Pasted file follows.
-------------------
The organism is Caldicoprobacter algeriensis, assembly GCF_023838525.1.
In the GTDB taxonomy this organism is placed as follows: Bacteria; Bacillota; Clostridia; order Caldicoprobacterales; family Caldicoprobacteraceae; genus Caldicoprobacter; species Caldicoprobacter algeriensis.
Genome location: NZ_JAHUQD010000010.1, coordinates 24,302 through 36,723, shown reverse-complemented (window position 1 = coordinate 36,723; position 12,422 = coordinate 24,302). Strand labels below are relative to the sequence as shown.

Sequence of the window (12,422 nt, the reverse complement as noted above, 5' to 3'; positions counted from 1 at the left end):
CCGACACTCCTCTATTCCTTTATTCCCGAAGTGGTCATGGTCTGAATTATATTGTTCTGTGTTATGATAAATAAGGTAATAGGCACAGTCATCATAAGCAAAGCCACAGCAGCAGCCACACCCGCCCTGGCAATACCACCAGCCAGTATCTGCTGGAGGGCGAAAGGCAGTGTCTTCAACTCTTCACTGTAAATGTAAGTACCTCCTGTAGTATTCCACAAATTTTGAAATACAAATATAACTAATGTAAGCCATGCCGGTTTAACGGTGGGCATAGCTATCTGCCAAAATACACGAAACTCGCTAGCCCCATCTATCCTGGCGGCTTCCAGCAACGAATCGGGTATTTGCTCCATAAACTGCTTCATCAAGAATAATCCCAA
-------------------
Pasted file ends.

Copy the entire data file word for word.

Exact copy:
The organism is Caldicoprobacter algeriensis, assembly GCF_023838525.1.
In the GTDB taxonomy this organism is placed as follows: Bacteria; Bacillota; Clostridia; order Caldicoprobacterales; family Caldicoprobacteraceae; genus Caldicoprobacter; species Caldicoprobacter algeriensis.
Genome location: NZ_JAHUQD010000010.1, coordinates 24,302 through 36,723, shown reverse-complemented (window position 1 = coordinate 36,723; position 12,422 = coordinate 24,302). Strand labels below are relative to the sequence as shown.

Sequence of the window (12,422 nt, the reverse complement as noted above, 5' to 3'; positions counted from 1 at the left end):
CCGACACTCCTCTATTCCTTTATTCCCGAAGTGGTCATGGTCTGAATTATATTGTTCTGTGTTATGATAAATAAGGTAATAGGCACAGTCATCATAAGCAAAGCCACAGCAGCAGCCACACCCGCCCTGGCAATACCACCAGCCAGTATCTGCTGGAGGGCGAAAGGCAGTGTCTTCAACTCTTCACTGTAAATGTAAGTACCTCCTGTAGTATTCCACAAATTTTGAAATACAAATATAACTAATGTAAGCCATGCCGGTTTAACGGTGGGCATAGCTATCTGCCAAAATACACGAAACTCGCTAGCCCCATCTATCCTGGCGGCTTCCAGCAACGAATCGGGTATTTGCTCCATAAACTGCTTCATCAAGAATAATCCCAA